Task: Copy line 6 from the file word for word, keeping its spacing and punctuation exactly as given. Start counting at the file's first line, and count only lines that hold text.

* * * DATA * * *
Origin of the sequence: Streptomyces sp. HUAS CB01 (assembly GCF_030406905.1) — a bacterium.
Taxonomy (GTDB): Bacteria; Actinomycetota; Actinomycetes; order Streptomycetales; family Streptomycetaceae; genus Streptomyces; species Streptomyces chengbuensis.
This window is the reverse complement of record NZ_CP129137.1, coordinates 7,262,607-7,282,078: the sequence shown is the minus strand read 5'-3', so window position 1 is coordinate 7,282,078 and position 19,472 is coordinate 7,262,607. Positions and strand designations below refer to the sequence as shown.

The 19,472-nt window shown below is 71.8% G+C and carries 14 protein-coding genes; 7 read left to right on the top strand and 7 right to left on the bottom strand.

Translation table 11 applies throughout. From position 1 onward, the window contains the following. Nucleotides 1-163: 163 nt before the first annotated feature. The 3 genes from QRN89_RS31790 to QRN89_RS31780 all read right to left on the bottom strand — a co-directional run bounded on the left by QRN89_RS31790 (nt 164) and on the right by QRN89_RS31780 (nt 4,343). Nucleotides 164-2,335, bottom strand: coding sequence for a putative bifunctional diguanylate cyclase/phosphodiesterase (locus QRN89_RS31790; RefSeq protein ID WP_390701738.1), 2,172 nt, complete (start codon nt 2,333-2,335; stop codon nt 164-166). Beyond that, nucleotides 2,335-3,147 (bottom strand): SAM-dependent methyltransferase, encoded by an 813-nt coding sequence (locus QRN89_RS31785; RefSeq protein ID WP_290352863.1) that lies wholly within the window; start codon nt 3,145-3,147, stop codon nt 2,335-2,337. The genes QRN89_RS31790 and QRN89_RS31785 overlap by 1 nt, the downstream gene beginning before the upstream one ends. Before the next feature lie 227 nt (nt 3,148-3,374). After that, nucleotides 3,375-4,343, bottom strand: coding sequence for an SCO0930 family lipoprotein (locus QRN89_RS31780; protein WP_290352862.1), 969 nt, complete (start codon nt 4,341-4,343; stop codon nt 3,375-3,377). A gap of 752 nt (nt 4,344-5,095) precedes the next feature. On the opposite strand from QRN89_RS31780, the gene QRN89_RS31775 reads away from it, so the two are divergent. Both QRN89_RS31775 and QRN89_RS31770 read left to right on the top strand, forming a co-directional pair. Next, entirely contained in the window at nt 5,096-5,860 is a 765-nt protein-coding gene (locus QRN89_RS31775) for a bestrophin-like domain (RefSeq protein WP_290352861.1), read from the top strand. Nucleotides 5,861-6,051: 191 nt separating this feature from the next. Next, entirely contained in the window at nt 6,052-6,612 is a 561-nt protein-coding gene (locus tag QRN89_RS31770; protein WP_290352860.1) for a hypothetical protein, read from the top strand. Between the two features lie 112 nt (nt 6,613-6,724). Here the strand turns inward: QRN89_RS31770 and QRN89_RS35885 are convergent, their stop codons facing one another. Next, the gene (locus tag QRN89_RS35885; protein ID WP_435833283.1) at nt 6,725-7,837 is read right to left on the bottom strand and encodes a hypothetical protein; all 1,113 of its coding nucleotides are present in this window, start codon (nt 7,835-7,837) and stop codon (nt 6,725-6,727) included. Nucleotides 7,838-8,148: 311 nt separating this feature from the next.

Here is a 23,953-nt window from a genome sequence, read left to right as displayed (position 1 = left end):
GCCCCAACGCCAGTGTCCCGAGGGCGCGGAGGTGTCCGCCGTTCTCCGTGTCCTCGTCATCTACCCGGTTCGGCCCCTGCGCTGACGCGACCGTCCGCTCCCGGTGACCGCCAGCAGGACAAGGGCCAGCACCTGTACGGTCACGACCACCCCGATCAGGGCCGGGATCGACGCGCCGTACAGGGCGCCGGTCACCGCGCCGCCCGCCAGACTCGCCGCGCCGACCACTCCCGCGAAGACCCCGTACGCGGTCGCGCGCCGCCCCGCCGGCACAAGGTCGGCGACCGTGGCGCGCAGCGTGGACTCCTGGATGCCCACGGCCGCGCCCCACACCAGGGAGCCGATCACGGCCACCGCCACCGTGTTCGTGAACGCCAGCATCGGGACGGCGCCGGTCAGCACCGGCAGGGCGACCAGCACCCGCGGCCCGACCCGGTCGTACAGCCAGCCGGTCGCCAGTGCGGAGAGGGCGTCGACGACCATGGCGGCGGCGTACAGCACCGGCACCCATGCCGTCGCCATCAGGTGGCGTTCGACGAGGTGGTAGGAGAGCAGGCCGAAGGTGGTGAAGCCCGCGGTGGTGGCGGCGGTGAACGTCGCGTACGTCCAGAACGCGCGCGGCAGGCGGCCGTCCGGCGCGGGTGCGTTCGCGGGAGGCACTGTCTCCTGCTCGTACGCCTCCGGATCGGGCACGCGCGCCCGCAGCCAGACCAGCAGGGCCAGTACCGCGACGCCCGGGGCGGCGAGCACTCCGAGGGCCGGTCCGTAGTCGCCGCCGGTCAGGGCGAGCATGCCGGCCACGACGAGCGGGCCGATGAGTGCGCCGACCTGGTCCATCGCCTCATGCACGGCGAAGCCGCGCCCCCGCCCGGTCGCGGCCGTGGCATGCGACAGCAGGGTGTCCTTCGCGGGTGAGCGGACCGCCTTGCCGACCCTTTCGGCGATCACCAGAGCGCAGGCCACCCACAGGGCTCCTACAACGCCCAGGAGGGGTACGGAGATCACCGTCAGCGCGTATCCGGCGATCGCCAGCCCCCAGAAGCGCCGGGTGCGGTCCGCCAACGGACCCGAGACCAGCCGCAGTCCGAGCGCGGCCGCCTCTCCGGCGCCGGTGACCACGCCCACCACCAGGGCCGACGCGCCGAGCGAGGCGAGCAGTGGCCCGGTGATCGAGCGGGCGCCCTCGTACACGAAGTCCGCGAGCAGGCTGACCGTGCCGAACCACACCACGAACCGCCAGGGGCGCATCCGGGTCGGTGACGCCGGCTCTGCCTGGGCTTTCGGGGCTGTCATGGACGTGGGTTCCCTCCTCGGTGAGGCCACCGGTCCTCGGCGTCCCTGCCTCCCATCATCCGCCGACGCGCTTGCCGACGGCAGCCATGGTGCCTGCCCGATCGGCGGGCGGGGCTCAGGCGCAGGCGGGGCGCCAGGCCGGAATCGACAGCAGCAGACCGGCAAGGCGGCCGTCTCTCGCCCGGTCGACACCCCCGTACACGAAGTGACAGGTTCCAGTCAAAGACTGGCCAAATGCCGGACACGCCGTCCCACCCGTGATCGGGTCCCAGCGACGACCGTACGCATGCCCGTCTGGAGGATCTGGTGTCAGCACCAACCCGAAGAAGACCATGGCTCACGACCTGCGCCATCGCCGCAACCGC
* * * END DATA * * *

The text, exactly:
Here is a 23,953-nt window from a genome sequence, read left to right as displayed (position 1 = left end):